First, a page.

The Mahindra e2o Plus is priced at almost Rs 8 lakh and being the sole mass market electric car offering in India, its dismal sales figures indicate that no matter what, if an EV is priced poorly and gives poor value, no one will buy it.
For Rs 8 lakh you can buy a comparable hatchback with a petrol engine that you can take on long trips, is more spacious, well built and feature rich. You get the drift. Being electric as its sole USP will not be enough for a mass market EV.
This is the central question puzzling car-makers and one for which no one really has an answer — because doesn’t seem to be any. Electric cars are still a new technology with high component prices (battery costs) that will inevitably make them more expensive over any standard petrol/diesel car.
Maruti is bringing out its EV which would be priced in India at around Rs 12 lakh — that too after aggressive price challenges being met. So the question is, whether customers would pay for a Wagon R EV at Rs 12 lakh when you can get a Maruti Ciaz for the money? Hyundai is also bringing the Kona to India at Rs 25 lakh — this is a small compact crossover EV and at the price it is pegged at it can expect paltry sales at best.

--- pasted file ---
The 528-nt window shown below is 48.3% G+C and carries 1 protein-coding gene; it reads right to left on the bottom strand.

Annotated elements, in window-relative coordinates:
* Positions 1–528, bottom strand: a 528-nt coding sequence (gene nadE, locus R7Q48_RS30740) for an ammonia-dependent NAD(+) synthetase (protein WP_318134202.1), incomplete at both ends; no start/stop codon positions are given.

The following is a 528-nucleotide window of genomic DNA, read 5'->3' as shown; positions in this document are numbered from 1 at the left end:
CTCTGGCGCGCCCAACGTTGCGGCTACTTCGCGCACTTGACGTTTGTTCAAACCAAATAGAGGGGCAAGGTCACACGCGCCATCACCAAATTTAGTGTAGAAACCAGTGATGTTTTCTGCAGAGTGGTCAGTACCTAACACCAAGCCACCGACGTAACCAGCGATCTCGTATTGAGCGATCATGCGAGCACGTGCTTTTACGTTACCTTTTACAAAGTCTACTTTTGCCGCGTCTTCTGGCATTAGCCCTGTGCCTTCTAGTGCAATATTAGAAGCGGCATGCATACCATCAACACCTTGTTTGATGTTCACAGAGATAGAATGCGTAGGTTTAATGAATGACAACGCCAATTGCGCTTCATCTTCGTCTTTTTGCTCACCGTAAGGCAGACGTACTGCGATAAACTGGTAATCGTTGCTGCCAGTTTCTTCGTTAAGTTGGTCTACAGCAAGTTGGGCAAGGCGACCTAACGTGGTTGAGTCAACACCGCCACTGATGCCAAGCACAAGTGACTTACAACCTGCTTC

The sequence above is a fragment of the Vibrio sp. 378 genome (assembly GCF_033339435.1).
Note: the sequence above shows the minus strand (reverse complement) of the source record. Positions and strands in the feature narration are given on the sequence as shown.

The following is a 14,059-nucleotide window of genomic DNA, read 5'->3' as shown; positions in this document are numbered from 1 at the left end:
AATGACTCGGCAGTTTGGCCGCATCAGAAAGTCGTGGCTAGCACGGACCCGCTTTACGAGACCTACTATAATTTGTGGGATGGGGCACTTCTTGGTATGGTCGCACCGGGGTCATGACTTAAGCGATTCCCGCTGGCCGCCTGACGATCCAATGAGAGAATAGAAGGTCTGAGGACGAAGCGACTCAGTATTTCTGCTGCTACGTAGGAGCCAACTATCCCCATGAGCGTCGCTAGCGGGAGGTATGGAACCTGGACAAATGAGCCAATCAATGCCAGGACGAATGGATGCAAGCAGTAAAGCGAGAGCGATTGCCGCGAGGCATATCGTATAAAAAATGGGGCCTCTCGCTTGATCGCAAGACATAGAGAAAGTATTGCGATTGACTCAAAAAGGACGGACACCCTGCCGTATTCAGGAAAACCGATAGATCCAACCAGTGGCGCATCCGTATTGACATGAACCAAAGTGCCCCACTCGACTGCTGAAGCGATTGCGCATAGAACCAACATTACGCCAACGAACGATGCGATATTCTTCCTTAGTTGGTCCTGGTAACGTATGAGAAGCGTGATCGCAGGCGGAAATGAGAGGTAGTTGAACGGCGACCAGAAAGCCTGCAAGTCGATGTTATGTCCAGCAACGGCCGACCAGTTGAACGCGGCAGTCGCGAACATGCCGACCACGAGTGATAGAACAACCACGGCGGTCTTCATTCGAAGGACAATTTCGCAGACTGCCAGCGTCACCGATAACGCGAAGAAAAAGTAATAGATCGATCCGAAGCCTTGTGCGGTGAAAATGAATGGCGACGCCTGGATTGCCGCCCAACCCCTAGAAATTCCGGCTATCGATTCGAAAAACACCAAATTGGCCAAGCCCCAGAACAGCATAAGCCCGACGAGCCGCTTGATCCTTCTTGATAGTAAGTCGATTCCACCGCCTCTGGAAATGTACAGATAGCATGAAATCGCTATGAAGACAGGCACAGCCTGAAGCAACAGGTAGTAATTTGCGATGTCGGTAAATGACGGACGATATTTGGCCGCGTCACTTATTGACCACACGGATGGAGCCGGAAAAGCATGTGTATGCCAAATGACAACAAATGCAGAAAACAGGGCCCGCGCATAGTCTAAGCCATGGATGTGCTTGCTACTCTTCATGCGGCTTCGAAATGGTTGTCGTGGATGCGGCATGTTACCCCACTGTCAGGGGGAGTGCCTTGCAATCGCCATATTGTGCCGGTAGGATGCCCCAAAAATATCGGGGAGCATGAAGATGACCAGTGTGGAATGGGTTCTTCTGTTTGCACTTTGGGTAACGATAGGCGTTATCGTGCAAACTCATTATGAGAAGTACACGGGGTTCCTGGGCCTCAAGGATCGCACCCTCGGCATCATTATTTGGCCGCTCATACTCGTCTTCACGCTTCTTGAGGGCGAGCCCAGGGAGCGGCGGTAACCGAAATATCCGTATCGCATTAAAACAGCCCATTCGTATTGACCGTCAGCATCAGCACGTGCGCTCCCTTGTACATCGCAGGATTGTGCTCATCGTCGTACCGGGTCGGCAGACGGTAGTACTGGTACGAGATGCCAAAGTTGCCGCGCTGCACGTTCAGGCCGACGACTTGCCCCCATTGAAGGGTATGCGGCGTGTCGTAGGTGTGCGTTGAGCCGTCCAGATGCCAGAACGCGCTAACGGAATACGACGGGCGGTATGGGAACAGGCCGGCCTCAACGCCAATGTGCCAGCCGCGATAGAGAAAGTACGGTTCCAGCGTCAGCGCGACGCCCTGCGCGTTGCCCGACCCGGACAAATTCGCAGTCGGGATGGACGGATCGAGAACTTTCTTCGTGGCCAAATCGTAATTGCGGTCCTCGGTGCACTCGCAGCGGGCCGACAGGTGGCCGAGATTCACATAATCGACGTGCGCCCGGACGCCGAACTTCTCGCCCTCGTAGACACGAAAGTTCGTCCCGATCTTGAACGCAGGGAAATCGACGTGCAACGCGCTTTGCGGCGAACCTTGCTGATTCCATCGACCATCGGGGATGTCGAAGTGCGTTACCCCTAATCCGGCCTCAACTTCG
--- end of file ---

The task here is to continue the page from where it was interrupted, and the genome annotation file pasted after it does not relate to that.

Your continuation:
Thus, the whole point of this article is that unless battery components/ EVs are highly subsidised, they would not be accepted in the market and manufacturers would be able to price them realistically. The 'doing your bit for the environment' notion cannot be the sole criterion on which a mass market EV needs to be bought.
Electric vehicles need to prove to be as credible an alternative to a conventional car and that is the only way they can gain mass market acceptance — something that does not look to be happening any time soon. Even in the UK and global markets, EVs are a small part of the total sales and that is due to the pricing/ charging infrastructure and other factors limiting their appeal. Unless the EV is an attractive buying proposition, it will continue to remain a novelty item.